In the last month, I've spent time learning how to ask questions. I make mistakes, and I get told so. At times I am made to feel dense. Yet I persevere because I see that there is substantial reward beyond the hump of this learning curve. Knowledge is now accessible at my beckon call rather than at the tap of my fingers. I am talking to Siri, and it is an entirely new experience for me.
User-centric design requires that we, the creatives, make design decisions which solve challenges from the user's perspective. We must ask ourselves when, where, and why we should have the gumption to demand that our users learn something new. Siri represents a hefty demand. At times, I think I'm asking nicely and she volleys back with curt denials. At times, trying to figure out how she wants me to speak to her has been a frustrating challenge. We could never design such an experience in the context of a typical online brand campaign or e-commerce experience. No one would bother to work through it. It is Siri's presence in a product that allows her to push the boundaries.
Product design, whether physical or software, has a longevity that provides greater opportunity for evolving experiences. Through five revisions of iOS, users of the iPhone have been tasked with learning many new interactions. Yet each step in understanding built upon the previous step rather than replacing it. Observe the evolution of iOS from a distance, and you'll see a consistent approach:
- Define tangible values for learning new interactions
- Make new experiences optional
- Make learned behavior have lasting reward
- Gently remove outdated experiences over time
I maintain trust in Siri during moments of frustration because she demonstrates this approach well. The clear reward I seek is hands free navigation. Yet for each task Siri can accomplish, the familiar patterns are not lost. Every action can still easily be navigated by the older traditional means when I become frustrated. Through brand loyalty, I can trust that Apple's launch of a new technology like this is no fleeting fad. Just as the iPhone ditched the physical keyboard, Siri may soon prove that many other interface elements are ready for retirement.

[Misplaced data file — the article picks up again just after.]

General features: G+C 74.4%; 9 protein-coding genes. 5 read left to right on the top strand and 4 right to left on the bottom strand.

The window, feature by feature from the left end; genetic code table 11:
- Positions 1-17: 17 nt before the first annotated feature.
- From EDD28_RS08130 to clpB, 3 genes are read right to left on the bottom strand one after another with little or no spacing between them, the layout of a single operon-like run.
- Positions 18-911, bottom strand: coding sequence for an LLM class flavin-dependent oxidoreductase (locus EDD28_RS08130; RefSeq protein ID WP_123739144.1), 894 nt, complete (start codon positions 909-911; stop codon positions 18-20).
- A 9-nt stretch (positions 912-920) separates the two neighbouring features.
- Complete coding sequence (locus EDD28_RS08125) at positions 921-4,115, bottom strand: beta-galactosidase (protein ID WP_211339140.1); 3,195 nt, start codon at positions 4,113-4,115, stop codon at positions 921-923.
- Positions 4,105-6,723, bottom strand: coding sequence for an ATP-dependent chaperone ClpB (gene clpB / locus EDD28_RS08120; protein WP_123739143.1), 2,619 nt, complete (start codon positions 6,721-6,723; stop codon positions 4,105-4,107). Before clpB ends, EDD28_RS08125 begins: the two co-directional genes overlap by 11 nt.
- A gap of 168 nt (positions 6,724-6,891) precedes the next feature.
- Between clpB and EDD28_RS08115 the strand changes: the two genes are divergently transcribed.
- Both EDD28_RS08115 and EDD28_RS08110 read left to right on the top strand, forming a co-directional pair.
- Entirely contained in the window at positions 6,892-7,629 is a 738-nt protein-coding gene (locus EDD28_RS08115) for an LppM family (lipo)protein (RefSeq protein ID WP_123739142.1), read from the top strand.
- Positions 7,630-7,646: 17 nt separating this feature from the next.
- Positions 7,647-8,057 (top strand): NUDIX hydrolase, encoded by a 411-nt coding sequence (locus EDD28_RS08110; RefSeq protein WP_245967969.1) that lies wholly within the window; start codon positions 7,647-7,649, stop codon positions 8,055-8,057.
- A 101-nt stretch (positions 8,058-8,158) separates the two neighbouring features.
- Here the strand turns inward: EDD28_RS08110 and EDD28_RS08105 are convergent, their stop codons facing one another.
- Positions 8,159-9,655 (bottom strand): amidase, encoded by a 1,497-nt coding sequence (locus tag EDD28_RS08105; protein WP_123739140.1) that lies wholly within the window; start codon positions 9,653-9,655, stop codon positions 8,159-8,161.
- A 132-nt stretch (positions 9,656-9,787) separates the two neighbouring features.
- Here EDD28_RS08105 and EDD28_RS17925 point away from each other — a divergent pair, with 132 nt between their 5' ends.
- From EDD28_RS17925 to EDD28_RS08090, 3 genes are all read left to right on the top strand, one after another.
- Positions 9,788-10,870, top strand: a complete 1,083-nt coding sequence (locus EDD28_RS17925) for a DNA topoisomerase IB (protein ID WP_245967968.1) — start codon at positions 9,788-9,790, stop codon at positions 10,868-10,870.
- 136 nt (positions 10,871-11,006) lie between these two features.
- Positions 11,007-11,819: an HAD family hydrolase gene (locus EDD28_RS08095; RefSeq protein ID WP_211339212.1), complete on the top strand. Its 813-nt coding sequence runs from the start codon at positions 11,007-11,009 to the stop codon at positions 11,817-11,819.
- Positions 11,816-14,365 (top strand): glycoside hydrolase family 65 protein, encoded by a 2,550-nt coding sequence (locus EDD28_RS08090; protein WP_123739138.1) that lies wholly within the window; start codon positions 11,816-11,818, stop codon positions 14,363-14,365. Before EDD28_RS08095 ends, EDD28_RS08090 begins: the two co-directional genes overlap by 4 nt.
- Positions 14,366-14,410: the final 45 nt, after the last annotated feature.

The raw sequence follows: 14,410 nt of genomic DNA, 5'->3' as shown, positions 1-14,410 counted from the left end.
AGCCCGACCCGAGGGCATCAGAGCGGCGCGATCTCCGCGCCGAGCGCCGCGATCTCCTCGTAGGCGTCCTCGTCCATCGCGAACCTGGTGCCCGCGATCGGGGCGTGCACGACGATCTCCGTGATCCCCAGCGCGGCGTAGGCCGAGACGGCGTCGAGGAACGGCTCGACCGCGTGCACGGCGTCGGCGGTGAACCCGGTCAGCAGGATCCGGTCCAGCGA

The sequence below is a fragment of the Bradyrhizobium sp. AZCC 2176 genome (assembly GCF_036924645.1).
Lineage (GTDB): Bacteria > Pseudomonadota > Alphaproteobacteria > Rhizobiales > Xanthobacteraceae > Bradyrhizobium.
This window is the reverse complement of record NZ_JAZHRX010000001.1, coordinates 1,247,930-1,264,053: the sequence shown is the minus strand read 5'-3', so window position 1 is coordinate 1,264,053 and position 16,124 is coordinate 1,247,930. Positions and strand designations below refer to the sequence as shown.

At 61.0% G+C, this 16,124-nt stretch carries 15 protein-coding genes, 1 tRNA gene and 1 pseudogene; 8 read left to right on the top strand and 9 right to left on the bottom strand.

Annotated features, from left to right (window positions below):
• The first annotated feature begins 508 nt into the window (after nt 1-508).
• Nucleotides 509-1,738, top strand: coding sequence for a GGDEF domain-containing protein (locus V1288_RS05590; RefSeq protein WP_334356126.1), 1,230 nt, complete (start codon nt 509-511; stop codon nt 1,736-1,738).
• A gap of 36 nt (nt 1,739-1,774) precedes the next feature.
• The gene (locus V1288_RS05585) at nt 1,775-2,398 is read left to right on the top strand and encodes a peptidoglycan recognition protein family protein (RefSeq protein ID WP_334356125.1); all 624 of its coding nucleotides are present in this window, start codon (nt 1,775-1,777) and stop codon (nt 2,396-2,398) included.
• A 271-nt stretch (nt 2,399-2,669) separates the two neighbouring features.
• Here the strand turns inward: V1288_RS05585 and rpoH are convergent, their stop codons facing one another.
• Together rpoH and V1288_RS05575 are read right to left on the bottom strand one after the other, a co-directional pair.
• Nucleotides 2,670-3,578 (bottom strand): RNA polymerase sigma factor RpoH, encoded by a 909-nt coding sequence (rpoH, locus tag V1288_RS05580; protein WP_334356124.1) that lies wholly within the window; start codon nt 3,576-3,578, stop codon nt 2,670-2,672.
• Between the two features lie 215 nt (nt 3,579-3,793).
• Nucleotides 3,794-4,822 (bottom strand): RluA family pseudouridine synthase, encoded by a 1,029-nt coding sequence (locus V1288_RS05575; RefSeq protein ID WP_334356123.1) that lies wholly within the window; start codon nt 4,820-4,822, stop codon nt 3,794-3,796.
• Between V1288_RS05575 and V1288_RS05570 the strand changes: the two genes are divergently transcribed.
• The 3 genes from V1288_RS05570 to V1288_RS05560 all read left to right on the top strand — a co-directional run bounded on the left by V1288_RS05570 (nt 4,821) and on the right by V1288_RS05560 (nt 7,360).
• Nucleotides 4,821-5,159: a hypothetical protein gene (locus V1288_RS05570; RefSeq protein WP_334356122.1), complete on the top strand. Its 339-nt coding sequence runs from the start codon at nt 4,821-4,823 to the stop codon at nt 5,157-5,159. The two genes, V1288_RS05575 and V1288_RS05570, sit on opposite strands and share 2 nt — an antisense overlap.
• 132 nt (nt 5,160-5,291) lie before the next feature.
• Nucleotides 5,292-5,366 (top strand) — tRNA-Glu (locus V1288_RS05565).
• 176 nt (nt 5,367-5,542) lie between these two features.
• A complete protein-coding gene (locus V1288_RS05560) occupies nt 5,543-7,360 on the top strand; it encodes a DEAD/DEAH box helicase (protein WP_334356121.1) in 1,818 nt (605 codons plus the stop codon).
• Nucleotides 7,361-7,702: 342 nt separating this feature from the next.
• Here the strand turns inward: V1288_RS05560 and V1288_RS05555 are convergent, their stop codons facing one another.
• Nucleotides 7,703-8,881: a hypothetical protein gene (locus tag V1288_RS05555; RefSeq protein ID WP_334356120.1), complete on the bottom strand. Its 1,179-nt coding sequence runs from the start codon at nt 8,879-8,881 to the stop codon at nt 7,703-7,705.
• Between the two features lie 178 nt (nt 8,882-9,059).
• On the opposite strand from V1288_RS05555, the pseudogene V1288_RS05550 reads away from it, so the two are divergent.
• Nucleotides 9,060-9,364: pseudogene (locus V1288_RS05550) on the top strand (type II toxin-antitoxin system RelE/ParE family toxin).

No matter how much I anthropomorphize “her,” Siri is an application. Despite my practical dissection of the experience, she feels very human when I rely on her in moments of stress. Those moments arise most often in my car while lost or cranky with hunger. She incites emotion in me. My declarations of “thank you” are genuine replies of relief. My curses when she denies me assistance are actual anger. In what may be Siri's most lifelike quality of all, there is no manual that is provided on our relationship. I am learning how to treat her through trial and error. As she learns my patterns, I learn hers. No longer can I pound buttons, feverishly clicking everything in site when I'm upset. I now pause. I wait for a moment of calm in the din of the city. I repeat with better enunciation. And I wait.
“I've found 5 restaurants matching ‘Wendy's’… 5 are close to you.”
Thank you, Siri.